fbpx Science of Behavior Change | Harvard Kennedy School
Todd Rogers Photo

Todd Rogers

Professor of Public Policy

Over the last 30 years, psychologists and economists have joined forces to study how people process information and actually make decisions, rather than how they would make decisions if they were fully rational and selfish.  This research program (dubbed behavioral economics or behavioral science) has provided an understanding of how people’s decisions deviate from “optimal” choices as well as the consequences of such deviations. This course is devoted to understanding the nature, causes, implications and applications of these limitations.  This course focuses on how these judgment, decision-making and behavior tendencies can inform the design and development of welfare-enhancing interventions.

The Science of Behavior Change (MLD 304) has one central objective: to improve students’ abilities to design policies and interventions that improve societal well-being.  It accomplishes this by focusing on how to leverage insights about human decision making to develop interventions (“nudges”).  This will be accomplished by building on the toolbox that standard economics provides for influencing behavior (namely, incentives and information) with the insights from behavioral science. 

There are three additional, though secondary, goals for this class.  First, it will help you better understand the science of how humans make judgments and decisions.  We will review research on human thinking from social psychology, cognitive psychology, political science, organizational behavior, decision science, and economics.  In the process you will also learn how randomized experiments work and why they are critical for making inferences about causal relationships.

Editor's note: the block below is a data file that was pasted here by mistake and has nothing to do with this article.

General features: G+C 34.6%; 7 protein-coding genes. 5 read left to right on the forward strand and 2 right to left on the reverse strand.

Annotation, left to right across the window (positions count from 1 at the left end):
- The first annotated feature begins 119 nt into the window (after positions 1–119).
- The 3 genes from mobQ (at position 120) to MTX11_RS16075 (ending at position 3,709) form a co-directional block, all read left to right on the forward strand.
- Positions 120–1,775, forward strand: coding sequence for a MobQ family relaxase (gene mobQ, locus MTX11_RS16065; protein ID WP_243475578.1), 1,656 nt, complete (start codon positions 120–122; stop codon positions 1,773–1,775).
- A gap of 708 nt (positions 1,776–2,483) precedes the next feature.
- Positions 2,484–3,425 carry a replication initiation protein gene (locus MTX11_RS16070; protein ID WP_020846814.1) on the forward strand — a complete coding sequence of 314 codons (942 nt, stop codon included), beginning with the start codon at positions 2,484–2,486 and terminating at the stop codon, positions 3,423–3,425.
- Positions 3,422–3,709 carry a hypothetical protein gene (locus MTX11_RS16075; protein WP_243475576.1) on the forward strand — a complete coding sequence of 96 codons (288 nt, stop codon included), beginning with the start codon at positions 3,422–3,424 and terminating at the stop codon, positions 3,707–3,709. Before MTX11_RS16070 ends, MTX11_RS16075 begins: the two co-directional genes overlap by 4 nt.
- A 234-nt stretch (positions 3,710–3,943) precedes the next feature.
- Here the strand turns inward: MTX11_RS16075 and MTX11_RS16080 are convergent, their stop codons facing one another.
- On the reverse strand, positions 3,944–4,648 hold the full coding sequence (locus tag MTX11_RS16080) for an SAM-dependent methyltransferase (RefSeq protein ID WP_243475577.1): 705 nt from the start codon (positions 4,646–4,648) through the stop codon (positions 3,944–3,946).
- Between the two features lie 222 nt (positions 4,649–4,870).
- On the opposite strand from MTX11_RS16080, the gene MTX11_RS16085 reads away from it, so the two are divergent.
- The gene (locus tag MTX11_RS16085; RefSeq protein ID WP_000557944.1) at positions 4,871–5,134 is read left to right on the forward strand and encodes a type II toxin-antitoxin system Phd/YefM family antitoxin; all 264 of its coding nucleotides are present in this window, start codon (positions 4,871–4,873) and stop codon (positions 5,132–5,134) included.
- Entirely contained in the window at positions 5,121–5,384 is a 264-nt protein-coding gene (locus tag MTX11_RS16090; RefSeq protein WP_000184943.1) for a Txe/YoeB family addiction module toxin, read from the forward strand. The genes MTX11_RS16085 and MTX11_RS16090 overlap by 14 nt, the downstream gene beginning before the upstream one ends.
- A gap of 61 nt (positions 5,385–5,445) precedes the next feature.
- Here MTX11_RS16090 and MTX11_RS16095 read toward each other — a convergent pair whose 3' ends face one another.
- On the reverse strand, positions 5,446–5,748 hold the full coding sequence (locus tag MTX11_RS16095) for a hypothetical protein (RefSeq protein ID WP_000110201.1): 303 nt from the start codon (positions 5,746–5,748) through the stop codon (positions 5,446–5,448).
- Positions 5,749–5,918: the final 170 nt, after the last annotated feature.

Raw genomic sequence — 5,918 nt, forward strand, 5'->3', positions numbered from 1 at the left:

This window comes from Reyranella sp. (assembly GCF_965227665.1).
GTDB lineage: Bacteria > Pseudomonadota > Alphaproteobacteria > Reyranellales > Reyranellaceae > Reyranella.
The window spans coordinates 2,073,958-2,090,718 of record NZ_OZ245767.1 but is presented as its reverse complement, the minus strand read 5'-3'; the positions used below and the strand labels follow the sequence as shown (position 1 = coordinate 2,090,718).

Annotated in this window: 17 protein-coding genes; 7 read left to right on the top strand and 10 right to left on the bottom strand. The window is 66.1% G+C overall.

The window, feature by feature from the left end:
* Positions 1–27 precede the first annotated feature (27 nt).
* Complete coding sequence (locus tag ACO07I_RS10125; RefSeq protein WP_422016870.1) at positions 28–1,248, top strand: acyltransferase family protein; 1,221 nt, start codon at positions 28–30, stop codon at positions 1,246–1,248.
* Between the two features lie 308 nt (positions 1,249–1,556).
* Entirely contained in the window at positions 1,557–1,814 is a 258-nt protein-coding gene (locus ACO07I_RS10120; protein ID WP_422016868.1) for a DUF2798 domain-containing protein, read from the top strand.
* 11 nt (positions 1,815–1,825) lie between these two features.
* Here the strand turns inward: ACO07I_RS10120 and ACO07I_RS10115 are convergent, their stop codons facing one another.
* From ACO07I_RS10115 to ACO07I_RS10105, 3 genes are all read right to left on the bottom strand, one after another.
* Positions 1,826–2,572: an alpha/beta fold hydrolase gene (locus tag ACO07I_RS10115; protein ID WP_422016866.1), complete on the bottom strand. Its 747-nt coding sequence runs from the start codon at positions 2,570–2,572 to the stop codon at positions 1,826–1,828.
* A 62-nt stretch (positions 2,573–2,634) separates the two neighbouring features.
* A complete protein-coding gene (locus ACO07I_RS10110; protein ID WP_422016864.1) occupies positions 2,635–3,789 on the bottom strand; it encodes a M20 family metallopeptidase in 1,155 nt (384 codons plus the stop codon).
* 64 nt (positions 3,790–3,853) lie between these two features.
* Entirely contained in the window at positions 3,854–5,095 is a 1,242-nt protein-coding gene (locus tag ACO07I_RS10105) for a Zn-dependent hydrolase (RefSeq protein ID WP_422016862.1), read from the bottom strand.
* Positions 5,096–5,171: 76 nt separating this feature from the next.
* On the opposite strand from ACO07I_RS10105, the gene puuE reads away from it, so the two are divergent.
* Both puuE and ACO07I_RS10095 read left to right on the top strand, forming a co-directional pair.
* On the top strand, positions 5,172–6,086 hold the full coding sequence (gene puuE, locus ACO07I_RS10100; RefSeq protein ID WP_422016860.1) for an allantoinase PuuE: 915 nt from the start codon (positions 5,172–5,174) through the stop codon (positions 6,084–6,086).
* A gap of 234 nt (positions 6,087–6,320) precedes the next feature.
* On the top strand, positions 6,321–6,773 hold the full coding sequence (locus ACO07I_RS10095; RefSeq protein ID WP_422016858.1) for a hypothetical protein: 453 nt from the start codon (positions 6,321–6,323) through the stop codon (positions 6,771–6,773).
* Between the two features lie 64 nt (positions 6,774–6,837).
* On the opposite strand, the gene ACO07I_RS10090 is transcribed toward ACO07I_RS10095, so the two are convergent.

Second, this course aims to improve the quality of your own judgments and decisions.  People are poor intuitive statisticians, meaning that when they “just think” about situations for which some data or casual observations exist, they tend to make serious inferential errors, in turn leading to systematically biased decisions. We will study some errors that are particularly important for real world problems and look for easy-to-implement solutions. 

Third, this course aims to increase your familiarity with randomized experiments so you can be a smarter consumer of claims that interventions cause certain outcomes.  The class will be suffused with randomized experiments and we will repeatedly discuss how confident one can be that intervention X causes outcome Y.   

Applications of the material covered in this course include policy design, healthcare, energy, politics, education, finance, negotiation, risk management, diversity, human resource management, and organization of teams, among others.